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29 thoughts on “Underground by Haruki Murakami”

  1. I am not into non-fiction. Usually, unless I am doing a research and this can provide quite an insight, if by any chance a writer decides to involve this subject into a novel or a novella. It's true that the Japanese have this thing about keeping their tongues behind their teeth and harshness in expression or directness for that matter is based on the caste system and usually frowned upon in their culture. Have you noticed nuances in people's testimonies, depending on their social standing, if of course such information has been given?

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  2. This is a nonfiction book I want to read, to learn more.I am presently reading 2 Japaese books of short stories aong with the terriffic book THE GIRL WITH THE DRAGON TATTOO.1-THE LAWS OF EVENING by Mary Yukari Waters2-BLIND WILLOW, SLEEPING WOMAN by Haruki MurakmiIt will take me some time as I am reading all 3xoSylvie

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  3. I read this book about 3 years ago, I think, and was absolutely enthralled. I admit to never tiring of the interviews and felt that for all the similarities, more and more nuances of Japanese social identity were revealed as the book continued. I did feel as though Murakami's attempts at remaining neutral about the terrorists' stories were failures though and that the book lost a little for that.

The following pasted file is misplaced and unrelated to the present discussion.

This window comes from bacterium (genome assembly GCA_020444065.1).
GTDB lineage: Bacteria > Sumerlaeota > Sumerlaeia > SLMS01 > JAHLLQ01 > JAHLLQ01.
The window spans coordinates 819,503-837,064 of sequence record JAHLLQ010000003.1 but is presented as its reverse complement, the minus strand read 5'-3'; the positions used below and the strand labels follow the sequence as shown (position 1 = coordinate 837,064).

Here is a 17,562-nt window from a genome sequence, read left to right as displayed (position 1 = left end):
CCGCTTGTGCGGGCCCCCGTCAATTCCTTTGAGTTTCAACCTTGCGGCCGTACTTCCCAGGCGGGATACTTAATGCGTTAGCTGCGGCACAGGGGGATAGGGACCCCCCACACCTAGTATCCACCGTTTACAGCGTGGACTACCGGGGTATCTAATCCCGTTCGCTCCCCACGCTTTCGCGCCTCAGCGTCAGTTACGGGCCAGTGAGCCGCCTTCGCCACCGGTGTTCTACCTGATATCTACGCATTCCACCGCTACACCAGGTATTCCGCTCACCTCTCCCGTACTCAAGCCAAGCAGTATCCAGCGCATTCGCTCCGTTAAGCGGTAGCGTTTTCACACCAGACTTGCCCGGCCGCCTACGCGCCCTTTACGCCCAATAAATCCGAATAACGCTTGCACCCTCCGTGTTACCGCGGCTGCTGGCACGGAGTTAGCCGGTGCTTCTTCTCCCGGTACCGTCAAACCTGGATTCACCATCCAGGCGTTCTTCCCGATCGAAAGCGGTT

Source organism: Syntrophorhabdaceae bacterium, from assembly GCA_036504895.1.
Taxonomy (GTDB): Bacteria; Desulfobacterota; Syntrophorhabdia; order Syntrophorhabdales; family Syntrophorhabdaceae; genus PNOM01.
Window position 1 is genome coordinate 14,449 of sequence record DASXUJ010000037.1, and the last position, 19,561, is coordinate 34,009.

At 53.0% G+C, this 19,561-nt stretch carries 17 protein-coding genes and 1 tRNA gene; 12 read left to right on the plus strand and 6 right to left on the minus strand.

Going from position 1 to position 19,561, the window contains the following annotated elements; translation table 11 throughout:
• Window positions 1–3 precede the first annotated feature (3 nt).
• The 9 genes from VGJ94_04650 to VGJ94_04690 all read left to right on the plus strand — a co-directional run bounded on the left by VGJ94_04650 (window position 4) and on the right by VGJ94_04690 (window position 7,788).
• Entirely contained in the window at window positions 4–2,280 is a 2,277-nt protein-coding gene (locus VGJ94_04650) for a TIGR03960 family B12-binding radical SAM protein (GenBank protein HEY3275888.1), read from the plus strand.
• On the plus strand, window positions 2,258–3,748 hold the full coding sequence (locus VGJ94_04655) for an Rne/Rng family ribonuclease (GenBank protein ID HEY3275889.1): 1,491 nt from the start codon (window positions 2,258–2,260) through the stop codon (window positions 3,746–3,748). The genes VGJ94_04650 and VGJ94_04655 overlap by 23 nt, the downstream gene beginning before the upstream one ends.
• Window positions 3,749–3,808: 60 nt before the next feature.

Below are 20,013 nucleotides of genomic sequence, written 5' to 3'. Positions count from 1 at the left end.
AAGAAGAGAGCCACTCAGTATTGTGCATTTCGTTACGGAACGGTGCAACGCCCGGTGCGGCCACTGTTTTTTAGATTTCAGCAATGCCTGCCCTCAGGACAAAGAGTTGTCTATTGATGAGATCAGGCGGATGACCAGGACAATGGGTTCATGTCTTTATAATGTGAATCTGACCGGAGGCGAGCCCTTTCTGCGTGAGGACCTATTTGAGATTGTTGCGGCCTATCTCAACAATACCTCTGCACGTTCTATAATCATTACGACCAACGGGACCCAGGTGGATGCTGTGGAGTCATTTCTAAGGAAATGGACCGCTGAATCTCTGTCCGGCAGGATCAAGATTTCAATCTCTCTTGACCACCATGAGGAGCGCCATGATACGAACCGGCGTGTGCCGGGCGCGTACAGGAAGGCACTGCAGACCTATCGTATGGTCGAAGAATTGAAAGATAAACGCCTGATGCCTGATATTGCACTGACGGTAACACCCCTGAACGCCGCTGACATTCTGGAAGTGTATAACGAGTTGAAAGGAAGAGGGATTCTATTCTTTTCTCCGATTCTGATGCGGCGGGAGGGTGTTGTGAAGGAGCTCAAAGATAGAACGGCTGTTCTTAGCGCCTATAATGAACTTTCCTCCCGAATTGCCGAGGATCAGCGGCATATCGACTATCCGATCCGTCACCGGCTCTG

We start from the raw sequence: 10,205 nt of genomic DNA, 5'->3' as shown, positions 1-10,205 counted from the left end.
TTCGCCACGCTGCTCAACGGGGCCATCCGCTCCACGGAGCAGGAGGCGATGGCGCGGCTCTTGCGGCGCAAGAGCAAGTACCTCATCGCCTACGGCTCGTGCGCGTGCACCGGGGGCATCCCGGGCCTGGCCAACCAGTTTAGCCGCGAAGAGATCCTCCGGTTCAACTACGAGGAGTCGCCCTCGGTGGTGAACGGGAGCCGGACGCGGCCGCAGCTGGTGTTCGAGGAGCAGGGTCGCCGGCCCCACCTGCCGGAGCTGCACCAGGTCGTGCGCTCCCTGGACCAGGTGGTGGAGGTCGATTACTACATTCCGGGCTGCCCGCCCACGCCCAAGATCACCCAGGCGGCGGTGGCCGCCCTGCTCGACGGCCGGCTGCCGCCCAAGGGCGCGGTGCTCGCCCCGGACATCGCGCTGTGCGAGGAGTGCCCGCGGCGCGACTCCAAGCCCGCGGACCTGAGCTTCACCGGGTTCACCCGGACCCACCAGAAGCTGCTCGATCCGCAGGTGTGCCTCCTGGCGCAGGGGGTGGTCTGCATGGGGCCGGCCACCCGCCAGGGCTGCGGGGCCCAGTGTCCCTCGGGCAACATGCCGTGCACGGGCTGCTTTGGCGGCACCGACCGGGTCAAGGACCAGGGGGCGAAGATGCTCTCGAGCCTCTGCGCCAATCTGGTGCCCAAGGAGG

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  4. This one has been on my radar since 'discovering' Murakami last year. I know precious little about all that happened mostly because I have never been a big 'watch the news' person and so I just recall sketchy details of the time. I do remember seeing the images of folks though and how terrible the idea was that anyone could simply do something like this so easily.